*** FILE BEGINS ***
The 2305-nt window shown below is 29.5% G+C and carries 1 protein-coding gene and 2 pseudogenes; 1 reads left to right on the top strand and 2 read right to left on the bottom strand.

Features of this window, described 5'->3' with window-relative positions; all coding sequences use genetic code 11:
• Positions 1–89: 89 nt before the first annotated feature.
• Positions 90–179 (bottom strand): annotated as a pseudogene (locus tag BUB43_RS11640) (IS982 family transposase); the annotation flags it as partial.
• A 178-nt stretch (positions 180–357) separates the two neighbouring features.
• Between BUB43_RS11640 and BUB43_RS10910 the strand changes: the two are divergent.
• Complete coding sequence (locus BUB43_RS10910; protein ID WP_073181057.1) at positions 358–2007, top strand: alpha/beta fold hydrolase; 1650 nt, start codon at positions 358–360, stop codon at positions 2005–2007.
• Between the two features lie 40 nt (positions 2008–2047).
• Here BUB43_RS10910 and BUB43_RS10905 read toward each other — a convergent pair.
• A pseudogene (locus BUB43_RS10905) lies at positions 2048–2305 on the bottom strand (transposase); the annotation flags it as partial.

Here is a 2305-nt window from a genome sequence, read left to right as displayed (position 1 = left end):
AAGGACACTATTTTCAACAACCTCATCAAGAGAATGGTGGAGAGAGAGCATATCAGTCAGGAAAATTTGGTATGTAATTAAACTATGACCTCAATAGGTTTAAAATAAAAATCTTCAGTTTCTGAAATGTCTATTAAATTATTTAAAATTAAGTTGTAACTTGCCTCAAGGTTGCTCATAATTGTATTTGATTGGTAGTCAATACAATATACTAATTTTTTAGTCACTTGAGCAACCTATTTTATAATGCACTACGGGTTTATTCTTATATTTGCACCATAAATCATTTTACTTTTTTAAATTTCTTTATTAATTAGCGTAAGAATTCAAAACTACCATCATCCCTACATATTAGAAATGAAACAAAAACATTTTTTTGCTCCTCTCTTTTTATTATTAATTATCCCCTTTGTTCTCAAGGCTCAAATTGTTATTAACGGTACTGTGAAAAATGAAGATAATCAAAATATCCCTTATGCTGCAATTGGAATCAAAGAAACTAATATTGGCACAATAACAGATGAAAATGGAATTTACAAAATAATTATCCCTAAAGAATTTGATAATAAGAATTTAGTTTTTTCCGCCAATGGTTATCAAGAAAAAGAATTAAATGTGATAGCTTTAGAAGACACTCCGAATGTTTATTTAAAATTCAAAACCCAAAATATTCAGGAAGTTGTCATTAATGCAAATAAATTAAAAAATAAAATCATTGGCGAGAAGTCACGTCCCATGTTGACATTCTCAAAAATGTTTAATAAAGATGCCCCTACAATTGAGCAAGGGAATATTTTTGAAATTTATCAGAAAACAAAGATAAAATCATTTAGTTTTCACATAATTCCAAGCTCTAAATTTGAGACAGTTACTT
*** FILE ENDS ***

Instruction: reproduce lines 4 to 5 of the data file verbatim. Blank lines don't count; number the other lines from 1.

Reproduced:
• Positions 90–179 (bottom strand): annotated as a pseudogene (locus tag BUB43_RS11640) (IS982 family transposase); the annotation flags it as partial.
• A 178-nt stretch (positions 180–357) separates the two neighbouring features.